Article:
WASHINGTON – U.S. Senator Tom Udall (D-N.M.), vice chairman of the Senate Committee on Indian Affairs; Senators Catherine Cortez Masto (D-Nev.) and Tina Smith (D-Minn.); and U.S. Representative Michelle Lujan Grisham (D-N.M.) reintroduced legislation in the Senate and House to give Tribes an important tool to address the pervasive and serious problem of child hunger and nutrition-related diseases. The Tribal Nutrition Improvement Act of 2018 acknowledges that Tribes better understand the needs of their communities and are better positioned to ensure children get healthy meals. The bill would change federal policy and allow Tribes to administer federal programs that provide free, healthy meals to children in schools.
Because virtually all of Indian Country resides within a food desert, Native American children are at a much higher risk of suffering from hunger and nutrition-related diseases like obesity and diabetes. In fact, it is estimated that half of all Native children will develop diabetes in their lifetime. School nutrition programs are proven to help prevent food insecurity and obesity and a healthy diet protects against diabetes, but Tribal schools and Native families face unnecessary hurdles to accessing important hunger and nutrition services because Tribal governments are locked out of administering school meals and other critical food programs.
The Tribal Nutrition Improvement Act provides funding and adds federally recognized Indian Tribes to the list of governments authorized to administer the National School Lunch Program, the School Breakfast Program, the Summer Food Service Program, and the Child and Adult Care Food Program, so that they may directly administer school food programs without having to go through state agencies.
“Native American children are some of the most vulnerable to hunger, obesity, and diabetes — serious health problems that school meal programs are helping to combat. The Tribal Nutrition Improvement Act opens the door for Tribes to manage and deliver important food programs for Native students who may not otherwise have consistent or adequate nutrition. Providing Tribal governments with the necessary authority to directly serve the nutrition needs of their communities makes good sense,” said Udall. “Native youth are already drawing on community resources to battle diabetes and obesity in their communities. This legislation makes sure that these students have access to healthy foods so they can focus on their education, instead of worrying about their next meal.”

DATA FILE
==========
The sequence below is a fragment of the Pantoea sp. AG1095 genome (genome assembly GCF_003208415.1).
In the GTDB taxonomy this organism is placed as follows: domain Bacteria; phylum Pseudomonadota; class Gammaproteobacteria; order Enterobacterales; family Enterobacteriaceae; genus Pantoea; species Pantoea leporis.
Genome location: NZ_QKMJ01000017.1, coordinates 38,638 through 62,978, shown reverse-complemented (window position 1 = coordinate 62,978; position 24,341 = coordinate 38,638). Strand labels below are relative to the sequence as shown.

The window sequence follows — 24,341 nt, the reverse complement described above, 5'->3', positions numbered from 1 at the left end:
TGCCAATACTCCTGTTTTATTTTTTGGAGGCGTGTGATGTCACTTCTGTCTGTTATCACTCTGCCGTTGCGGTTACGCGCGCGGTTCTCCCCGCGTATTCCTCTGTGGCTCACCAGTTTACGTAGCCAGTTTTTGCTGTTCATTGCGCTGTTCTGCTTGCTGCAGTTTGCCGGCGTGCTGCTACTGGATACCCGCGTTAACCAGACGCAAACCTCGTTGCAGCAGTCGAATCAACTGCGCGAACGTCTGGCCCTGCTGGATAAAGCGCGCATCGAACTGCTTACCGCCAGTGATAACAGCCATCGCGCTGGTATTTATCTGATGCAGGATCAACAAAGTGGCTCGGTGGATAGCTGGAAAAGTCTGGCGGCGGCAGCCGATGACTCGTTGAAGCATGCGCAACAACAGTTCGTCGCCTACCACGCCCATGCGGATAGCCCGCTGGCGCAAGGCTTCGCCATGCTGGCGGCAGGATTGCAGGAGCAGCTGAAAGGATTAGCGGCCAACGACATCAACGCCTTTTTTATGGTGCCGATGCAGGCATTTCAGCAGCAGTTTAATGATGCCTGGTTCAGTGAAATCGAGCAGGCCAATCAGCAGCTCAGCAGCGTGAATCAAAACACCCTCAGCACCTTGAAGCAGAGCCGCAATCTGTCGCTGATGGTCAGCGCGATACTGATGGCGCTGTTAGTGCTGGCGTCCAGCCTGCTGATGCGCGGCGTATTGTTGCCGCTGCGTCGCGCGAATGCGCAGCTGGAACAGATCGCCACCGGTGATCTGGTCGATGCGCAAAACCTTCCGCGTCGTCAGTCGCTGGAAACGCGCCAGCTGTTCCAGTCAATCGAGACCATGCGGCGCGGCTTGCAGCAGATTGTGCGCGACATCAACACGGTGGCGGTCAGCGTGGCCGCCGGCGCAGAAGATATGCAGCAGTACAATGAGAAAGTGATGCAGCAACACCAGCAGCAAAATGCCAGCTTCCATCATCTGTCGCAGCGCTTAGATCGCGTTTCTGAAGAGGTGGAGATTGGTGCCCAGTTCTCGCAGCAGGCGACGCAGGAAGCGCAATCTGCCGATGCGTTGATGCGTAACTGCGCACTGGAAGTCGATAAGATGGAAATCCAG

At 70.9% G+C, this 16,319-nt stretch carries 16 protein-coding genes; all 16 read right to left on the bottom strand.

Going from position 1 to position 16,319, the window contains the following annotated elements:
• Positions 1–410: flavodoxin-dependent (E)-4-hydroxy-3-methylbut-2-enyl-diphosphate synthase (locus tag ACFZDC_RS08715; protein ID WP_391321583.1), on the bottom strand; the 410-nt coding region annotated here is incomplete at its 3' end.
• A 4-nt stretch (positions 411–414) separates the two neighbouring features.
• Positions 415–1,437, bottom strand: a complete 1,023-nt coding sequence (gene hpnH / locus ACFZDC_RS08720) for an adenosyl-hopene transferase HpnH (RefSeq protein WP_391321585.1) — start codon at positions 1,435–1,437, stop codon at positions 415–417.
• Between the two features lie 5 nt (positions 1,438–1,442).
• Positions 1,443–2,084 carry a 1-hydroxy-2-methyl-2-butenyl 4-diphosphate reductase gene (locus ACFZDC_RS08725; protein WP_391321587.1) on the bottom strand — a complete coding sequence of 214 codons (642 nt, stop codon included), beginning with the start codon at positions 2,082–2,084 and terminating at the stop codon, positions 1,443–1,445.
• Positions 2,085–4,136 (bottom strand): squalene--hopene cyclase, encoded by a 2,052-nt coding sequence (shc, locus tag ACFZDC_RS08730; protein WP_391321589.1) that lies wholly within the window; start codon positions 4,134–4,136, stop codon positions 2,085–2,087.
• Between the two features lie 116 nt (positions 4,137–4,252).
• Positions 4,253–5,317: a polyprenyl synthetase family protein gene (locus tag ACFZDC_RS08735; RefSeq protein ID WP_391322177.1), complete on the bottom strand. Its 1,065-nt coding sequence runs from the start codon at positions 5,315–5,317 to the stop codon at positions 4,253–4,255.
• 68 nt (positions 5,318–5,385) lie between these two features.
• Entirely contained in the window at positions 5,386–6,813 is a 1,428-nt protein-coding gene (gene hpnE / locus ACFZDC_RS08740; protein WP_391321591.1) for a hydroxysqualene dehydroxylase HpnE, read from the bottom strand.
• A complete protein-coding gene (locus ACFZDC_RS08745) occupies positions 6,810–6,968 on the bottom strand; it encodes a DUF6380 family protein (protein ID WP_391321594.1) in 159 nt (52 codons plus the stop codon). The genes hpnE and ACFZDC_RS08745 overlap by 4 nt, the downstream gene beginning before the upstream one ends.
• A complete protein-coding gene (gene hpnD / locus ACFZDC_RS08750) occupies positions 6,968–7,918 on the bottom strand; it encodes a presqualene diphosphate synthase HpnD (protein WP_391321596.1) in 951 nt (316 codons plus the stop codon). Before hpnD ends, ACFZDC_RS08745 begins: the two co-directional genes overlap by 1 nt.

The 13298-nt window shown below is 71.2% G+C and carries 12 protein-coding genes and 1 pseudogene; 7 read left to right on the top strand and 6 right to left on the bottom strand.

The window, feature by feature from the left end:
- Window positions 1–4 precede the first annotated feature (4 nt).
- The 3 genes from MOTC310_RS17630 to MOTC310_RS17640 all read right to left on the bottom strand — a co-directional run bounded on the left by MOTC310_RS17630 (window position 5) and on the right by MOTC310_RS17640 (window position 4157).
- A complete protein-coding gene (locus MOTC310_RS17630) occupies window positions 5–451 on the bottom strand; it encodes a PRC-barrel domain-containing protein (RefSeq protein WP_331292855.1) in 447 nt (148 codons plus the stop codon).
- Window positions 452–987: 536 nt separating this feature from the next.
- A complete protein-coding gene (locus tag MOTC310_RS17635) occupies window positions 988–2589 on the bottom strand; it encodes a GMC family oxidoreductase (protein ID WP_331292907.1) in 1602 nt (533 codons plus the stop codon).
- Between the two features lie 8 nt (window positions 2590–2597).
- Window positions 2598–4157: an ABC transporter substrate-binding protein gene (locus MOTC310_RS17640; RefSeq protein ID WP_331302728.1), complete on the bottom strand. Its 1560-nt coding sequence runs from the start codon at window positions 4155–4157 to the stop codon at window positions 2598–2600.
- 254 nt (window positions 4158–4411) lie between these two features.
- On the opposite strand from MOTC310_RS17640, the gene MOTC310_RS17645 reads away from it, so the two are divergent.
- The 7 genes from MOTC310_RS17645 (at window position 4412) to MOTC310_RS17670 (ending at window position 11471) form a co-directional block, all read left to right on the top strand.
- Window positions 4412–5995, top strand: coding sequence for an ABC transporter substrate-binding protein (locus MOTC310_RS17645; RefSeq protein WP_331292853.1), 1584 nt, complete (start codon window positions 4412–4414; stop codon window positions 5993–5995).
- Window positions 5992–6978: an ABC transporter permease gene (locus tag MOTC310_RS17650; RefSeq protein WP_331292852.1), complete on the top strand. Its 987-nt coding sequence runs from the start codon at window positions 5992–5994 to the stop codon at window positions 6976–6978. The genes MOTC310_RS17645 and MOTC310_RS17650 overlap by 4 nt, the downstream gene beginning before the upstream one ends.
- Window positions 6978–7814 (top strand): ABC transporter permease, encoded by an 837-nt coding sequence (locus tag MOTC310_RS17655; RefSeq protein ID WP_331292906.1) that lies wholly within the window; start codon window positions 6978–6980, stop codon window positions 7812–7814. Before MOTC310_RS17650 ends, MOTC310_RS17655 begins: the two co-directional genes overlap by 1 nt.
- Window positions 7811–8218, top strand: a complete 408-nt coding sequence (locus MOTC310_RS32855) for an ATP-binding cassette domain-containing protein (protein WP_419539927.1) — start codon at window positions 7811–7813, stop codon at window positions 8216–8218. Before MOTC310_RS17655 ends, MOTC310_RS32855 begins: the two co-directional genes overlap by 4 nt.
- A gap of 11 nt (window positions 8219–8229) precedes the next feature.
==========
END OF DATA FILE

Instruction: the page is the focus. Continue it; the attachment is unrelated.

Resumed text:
“Existing laws that mandate sovereign tribes to go through state agencies before they can administer food programs exacerbates the growing problem of food insecurity and obesity among Native American families,” said Cortez Masto. “With far too many Native American children relying on school lunches as their only source of food and nutrition, it is crucial that we provide essential resources for tribes to expand access to the critical school breakfast and lunch programs, the child and adult care food program, and the summer food service program for children. I am proud to support a bill that will help Nevada’s Tribal communities ensure that no child experiences hunger or lack of nutrition as a barrier to learning and success.”
“Native American children are among the most vulnerable in the country to hunger, food insecurity and obesity,” Lujan Grisham said. “We need to remove barriers to child nutrition programs and make it as easy as possible for Tribes to meet the needs of children in their communities.”
Several Tribal governments and community organizations have endorsed the Tribal Nutrition Improvement Act of 2018, including Navajo Nation, New Mexico Appleseed, the Food and Research Action Center, and the National Congress of American Indians.
“This bill is a great step forward in self-governance and direct service management,” said Navajo Nation President Russell Begaye.
“Native American children around the country are dangerously at risk of malnutrition. This important bill makes it easier for children to get the nutrition they need to grow and focus at school,” said Jennifer Ramo, Executive Director of New Mexico Appleseed.